Three central themes came from this energized group. First, agriculture does not mean grapes growing peacefully by themselves, beyond the touch of human hands. Instead, agriculture means feeding your family and making the mortgage. That requires one to sell the grapes/wine, and selling necessarily requires marketing efforts. Speakers from small wineries presented a compelling case of why they needed what the County calls “events” and what theycall distributor meetings or wine club dinners. Without direct-to-consumer sales, only “the big guys” with their existing distributor outlets would be able to own wineries in Sonoma County. The “big guys” had their say as well – without being able to hold distributor lunches or dinners, their business model fails as well.
Another common theme was that the County should not regulate the type of activity going on at the winery. Instead, the County should be regulating impacts – it shouldn’t matter whether there is a tasting menu, whether a customer sits or stands, or whether there is a fee for a wine club party. No other business is in danger of having the County decide when, or whether, it can have business or staff meetings. How can the County do that to wineries?
Finally, the wineries and growers challenged the opposition’s continued mantra of “rural character”. Without high-end agriculture, the land would be sold for housing. Housing would not recharge the aquifer, would not maintain the job base, and would be anything but “rural”. The wineries and growers stepped up to the microphones Monday night by the dozens noting, among other things, that the first word on the Sonoma County seal is “Agriculture” and that pioneers like Sara Lee Kunde had worked tirelessly in the past to make agriculture economically viable. Making a good living from agriculture is what allows for rural character in the first place.
This is not isolated to Sonoma County. Napa is dealing with their own ordinance battles, as is Santa Barbara, Paso Robles and the other wine-growing areas of the state. Indeed, this “not in my backyard” approach to land use is also reflected in municipal ordinances restricting restaurants, nightclubs and wine stores in major cities throughout the state.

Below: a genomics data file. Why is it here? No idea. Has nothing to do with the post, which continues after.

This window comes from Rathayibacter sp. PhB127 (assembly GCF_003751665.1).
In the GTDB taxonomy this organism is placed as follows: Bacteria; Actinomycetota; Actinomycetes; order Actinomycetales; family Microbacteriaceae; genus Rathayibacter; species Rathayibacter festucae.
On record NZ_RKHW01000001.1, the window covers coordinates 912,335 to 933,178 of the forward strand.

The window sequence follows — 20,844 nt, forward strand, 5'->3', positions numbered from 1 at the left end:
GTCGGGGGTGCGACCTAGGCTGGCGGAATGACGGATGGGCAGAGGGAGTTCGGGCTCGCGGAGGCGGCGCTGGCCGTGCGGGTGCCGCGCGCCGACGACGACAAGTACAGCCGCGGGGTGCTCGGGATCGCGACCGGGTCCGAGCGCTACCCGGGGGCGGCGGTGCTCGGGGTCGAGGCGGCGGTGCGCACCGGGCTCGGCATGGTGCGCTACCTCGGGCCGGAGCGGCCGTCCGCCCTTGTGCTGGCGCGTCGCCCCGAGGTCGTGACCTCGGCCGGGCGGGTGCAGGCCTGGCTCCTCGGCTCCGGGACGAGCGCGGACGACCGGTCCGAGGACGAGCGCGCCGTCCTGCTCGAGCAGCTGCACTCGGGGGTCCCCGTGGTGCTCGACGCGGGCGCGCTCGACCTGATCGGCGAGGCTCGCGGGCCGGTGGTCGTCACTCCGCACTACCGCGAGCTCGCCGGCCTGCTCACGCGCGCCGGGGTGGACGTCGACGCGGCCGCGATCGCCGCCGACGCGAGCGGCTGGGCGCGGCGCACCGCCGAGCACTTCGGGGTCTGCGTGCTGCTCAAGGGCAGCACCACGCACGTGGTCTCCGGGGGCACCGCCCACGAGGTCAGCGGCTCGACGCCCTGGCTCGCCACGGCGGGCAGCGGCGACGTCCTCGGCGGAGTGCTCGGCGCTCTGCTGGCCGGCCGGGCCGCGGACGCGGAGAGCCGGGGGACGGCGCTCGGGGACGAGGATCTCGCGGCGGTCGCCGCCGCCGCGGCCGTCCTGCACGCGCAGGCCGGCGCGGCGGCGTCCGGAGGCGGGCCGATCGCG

As the meeting approached 8:30 and then 9:00, many of the opposition group trickled out. The winery and grower contingent just filled-in their seats behind them (about 100 people had not been allowed into the meeting room due to occupancy requirements and had been relegated to the lobby to watch the proceedings on a screen.) When the meeting finally ended shortly after 9:00, the room was abuzz with energy from the green-clad growers and winery representatives finally being able to say their piece. Indeed, one of the anti-winery speakers said to another as he was walking out of the meeting early, “The wineries – they’re organized.” Ah – the power of working together toward a common goal.
By Kimberley Corcoran, Carle, Mackie, Power & Ross LLP
The California Competes Tax Credit is a business income tax credit intended to incentivize economic development in the State of California. If your business (whether organized as a corporation, limited liability company or partnership) is planning to hire and/or expand in California, please consider applying for the California Competes Tax Credit.
The credit is awarded through a competitive application process and is individually negotiated with the Governor’s Office of Business and Economic Development (“GO-Biz”) for approval by a statutorily created California Competes Tax Credit Committee. The credit is taken against income tax due to the California Franchise Tax Board.
Although not yet officially announced, we anticipate that GO-Biz will open the next application period in late September (prior application periods have typically lasted around one month). GO-Biz previously indicated that approximately $200 Million is available to be awarded in fiscal year 2015-16.